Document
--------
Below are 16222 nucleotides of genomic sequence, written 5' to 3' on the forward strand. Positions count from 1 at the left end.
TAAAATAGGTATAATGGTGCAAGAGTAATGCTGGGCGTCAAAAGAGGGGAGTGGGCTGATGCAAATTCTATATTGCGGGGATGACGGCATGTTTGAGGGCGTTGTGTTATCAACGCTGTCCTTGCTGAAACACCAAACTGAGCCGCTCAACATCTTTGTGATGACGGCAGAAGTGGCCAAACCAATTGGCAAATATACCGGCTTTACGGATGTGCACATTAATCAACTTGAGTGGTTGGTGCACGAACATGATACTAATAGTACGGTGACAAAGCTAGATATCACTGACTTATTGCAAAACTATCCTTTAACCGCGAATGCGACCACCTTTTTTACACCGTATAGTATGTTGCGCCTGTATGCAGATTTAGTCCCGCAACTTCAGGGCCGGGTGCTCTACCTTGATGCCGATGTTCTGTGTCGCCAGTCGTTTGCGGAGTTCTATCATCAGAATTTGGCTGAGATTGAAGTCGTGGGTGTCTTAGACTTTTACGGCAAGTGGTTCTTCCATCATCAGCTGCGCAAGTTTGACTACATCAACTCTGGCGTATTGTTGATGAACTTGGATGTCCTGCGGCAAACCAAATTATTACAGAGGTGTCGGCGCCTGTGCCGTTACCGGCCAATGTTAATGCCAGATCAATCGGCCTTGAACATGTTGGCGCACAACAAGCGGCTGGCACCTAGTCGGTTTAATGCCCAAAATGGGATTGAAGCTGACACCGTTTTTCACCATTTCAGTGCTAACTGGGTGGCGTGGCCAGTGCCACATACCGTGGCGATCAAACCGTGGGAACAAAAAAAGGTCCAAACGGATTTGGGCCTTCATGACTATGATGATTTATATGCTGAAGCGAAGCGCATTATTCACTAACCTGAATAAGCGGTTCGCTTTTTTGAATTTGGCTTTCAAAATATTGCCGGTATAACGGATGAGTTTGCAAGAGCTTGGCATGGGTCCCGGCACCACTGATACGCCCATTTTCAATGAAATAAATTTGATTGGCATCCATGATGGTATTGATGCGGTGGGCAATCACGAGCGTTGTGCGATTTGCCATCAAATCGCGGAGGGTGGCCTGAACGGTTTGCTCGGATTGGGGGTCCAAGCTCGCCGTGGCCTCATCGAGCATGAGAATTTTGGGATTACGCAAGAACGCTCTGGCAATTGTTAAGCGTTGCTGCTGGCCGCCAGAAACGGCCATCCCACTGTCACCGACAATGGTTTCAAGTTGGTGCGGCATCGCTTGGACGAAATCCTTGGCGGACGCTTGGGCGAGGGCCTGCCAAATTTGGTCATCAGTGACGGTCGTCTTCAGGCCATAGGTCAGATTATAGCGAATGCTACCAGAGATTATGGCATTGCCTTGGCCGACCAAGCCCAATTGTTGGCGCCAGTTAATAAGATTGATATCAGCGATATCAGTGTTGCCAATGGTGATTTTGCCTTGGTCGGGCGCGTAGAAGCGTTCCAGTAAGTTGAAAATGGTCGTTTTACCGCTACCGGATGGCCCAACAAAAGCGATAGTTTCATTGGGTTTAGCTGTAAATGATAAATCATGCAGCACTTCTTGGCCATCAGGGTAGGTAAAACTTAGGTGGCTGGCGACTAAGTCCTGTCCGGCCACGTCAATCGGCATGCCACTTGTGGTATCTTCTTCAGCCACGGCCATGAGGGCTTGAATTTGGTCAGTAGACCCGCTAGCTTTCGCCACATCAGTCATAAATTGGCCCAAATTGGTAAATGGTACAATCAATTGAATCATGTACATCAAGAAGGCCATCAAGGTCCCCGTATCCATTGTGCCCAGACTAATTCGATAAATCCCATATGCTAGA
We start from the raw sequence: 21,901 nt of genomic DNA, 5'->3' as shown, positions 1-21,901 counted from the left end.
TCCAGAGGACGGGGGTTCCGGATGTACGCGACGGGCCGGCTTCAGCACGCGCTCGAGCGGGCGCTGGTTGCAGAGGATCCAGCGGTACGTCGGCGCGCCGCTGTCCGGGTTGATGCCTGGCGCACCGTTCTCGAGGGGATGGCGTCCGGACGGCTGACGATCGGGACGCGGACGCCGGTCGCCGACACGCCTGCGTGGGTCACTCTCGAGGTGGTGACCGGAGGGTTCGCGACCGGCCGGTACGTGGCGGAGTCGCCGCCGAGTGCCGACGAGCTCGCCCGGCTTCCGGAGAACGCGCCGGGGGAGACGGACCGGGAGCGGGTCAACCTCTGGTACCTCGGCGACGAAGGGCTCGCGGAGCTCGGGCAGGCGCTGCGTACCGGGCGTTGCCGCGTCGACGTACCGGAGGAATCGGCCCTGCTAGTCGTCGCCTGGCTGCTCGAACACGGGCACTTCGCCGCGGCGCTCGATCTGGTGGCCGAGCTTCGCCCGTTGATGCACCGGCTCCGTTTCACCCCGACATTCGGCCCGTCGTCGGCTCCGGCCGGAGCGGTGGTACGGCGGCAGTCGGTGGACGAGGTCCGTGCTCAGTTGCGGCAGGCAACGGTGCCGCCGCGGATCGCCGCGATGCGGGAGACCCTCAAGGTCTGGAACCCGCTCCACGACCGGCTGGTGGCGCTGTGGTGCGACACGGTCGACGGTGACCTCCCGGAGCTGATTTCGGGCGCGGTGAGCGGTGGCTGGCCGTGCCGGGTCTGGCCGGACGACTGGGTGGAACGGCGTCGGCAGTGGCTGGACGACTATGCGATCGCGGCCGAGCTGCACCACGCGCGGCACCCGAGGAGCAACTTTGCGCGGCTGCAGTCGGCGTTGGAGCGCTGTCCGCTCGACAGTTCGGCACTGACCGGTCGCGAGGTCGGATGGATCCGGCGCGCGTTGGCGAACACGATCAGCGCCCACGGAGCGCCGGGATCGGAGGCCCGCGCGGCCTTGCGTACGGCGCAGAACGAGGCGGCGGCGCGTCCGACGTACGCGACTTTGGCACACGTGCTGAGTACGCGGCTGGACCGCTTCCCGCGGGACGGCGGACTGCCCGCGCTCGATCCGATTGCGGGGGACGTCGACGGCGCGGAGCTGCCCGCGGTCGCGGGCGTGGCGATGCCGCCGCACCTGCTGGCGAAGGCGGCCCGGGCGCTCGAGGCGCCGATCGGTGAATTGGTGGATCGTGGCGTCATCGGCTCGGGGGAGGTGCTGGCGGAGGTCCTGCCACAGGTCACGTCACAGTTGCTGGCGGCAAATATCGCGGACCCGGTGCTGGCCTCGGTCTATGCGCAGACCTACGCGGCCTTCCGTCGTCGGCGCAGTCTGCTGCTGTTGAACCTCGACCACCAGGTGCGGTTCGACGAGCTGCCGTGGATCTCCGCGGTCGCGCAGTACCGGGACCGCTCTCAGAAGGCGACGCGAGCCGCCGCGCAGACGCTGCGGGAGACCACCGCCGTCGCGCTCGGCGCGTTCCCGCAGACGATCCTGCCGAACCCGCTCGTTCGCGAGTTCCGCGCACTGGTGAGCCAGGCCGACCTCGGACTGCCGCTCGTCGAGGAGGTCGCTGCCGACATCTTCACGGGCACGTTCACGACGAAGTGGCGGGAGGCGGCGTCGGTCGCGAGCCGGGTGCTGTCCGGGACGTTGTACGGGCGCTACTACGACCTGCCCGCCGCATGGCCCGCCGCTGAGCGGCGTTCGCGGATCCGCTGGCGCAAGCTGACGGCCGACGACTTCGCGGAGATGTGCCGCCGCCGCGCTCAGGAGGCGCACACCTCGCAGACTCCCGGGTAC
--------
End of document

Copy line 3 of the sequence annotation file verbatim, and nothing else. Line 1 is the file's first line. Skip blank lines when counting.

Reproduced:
We start from the raw sequence: 21,901 nt of genomic DNA, 5'->3' as shown, positions 1-21,901 counted from the left end.